Tag: <span>pumping a flat surface</span>

I’ve not played hockey in a couple of decades or more but a conversation with fellow Northfielders Corey Butler (@CoreyButlerJr) and Brenton Balvin (@BrentonBalvin) after last week’s NCO annual meeting convinced me that I should get back into it and join them.

Jake and Christopher at a Northfield hockey rink

I got my old hockey skates sharpened on Friday and instead of going someplace to ride my mountain bike this afternoon (zero degrees and very windy), I decided to head to the outdoor hockey rink next to the Northfield Ice Arena because it has a warming house. A couple of hearty 12 year-olds (Christopher and Jake) were there so I felt right at home.

Learning to ride

I got feedback from Chance Glasford and Jed Olson on my pumping flat ground video that I posted yesterday. Their main advice: learn on my 24-inch Scott Voltage dirt jump mountain bike, not my 29’er. The large wheels make it too difficult.

Griff Wigley, pumping flat groundSo last night I took it out and within 5 minutes, I could feel the difference. And in about 15 minutes, I was ecstatic.  The bike was responsive and it seemed like I was ripping around. I took some video but when I watched it, I was surprised at A) how far from the correct attack position I was; and B) how little pumping I was doing with my arms and shoulders.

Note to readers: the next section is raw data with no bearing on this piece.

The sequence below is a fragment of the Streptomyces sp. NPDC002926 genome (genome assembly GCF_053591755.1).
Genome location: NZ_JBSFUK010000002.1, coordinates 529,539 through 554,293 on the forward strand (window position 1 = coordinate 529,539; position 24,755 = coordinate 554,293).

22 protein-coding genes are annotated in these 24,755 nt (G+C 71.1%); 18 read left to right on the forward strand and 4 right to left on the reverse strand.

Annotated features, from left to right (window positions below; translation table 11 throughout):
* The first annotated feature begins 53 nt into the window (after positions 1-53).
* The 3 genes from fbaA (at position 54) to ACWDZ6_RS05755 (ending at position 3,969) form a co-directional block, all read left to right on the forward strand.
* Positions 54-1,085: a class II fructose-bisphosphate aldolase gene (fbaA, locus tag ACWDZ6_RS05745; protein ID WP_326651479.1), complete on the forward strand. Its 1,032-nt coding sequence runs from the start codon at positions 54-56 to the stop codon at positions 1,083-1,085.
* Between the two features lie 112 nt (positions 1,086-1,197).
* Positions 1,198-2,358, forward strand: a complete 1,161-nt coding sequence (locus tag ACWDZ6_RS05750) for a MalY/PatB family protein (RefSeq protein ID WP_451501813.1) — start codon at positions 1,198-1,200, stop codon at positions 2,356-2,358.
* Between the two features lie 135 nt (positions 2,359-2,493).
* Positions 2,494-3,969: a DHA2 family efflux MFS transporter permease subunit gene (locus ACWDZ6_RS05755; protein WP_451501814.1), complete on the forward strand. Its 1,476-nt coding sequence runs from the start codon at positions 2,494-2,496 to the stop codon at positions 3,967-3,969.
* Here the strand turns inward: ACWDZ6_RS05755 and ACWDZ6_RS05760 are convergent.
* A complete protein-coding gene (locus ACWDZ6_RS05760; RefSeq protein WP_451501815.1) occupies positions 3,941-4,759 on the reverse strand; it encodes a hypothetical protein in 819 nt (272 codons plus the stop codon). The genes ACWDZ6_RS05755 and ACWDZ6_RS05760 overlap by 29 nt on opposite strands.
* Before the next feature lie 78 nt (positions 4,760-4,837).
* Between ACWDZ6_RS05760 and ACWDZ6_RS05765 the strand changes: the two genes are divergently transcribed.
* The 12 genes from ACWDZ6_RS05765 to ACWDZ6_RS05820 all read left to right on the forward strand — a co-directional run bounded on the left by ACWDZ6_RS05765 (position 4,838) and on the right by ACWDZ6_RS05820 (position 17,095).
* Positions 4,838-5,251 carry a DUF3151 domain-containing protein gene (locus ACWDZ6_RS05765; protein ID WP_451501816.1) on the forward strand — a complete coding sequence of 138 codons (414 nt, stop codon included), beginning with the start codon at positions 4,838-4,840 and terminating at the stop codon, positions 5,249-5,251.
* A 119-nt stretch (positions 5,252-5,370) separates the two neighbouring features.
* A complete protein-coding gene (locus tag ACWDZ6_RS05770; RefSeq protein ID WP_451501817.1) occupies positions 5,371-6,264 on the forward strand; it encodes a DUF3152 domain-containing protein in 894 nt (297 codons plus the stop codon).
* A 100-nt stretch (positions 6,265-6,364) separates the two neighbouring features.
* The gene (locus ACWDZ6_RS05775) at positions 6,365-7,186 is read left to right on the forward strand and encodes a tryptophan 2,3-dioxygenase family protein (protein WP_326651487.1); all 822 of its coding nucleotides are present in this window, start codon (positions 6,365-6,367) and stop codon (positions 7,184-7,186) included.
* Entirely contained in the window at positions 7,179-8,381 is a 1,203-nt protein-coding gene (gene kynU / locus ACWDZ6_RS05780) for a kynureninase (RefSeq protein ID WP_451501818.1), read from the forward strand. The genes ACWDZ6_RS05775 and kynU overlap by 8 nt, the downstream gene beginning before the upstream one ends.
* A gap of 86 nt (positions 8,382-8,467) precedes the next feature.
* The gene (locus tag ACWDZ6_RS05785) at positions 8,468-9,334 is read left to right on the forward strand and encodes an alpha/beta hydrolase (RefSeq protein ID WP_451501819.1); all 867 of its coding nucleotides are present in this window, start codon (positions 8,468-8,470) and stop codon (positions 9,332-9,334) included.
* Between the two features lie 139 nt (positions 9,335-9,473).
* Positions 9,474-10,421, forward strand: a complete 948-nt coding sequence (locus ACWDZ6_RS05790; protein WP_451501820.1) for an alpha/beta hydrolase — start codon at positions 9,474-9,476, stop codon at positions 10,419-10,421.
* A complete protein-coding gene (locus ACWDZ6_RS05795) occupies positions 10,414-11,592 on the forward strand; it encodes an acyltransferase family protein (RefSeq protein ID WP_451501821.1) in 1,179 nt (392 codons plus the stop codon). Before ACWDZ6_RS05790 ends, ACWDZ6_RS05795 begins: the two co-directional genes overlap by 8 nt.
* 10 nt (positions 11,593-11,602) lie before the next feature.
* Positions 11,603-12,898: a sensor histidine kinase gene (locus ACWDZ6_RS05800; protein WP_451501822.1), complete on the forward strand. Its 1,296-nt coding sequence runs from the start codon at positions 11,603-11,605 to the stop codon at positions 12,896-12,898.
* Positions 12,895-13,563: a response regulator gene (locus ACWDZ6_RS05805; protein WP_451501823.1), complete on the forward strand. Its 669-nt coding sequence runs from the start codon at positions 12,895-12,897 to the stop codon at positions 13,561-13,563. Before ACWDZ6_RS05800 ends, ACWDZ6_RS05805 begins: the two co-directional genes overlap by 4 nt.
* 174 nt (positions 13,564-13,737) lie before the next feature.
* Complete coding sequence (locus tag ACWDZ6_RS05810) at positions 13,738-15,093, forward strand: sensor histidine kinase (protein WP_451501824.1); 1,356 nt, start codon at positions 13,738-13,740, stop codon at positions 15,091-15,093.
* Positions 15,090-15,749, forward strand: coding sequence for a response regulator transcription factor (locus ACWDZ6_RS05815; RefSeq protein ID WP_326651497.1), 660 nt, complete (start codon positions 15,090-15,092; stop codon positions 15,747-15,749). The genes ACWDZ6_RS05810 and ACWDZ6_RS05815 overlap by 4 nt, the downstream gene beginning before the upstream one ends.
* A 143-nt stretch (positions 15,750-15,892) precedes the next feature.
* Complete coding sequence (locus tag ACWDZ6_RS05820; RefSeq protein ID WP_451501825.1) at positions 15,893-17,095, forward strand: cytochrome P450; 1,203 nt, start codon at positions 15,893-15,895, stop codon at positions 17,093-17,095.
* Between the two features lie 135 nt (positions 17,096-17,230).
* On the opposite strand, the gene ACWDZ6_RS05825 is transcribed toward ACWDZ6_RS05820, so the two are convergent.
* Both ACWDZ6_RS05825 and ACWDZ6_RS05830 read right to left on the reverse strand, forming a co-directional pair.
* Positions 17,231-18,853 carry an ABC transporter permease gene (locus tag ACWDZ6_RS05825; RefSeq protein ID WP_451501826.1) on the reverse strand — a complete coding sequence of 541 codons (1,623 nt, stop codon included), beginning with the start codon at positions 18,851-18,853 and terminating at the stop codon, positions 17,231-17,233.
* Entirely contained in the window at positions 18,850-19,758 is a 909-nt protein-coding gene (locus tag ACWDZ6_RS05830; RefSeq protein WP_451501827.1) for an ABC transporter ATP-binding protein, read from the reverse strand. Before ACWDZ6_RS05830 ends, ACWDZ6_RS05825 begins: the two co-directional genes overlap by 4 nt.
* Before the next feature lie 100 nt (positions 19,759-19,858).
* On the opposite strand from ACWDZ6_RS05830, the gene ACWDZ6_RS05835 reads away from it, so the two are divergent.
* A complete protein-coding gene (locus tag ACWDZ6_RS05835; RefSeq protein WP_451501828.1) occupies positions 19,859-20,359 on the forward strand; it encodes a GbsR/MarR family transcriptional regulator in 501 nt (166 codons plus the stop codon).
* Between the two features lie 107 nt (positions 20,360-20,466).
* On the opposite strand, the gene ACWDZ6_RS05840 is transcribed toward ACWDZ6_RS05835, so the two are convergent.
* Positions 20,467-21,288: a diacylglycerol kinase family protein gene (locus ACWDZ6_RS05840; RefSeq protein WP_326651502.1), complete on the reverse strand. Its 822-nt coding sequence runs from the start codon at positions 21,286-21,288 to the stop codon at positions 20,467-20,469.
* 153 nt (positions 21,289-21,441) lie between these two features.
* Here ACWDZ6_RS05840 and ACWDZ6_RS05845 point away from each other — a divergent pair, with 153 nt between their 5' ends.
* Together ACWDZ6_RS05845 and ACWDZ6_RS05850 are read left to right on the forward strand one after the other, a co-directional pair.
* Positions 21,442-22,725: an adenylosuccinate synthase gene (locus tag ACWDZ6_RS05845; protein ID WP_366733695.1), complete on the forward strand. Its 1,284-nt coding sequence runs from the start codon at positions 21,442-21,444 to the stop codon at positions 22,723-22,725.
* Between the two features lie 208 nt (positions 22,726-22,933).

I watched Lee McCormack’s pumping flat ground video again and took these screenshots to make myself more aware of both problems:

Lee McCormack pumping flat ground Lee McCormack pumping flat ground Lee McCormack pumping flat ground

He’s really crouched low. And his arms and shoulders are pumping like pistons.  So I practiced for about an hour today and then captured this 45-second video:


As you can see, I’m still not low enough in the attack position.  And I’m just starting to get the timing right on the arm/shoulder pumping motion.  I was doing it right in the first 10 seconds but then kind of lost it after that.  But overall, the difference I felt was huge. There’s no going back. My brain/body memory has it registered. I’m confident that I’ll be able to do the intermediate pump track at Eagan someday soon. And I’m eager to see what happens when I try to apply it in some corners/berms on the trail on my 29’er hardtail.

Learning to ride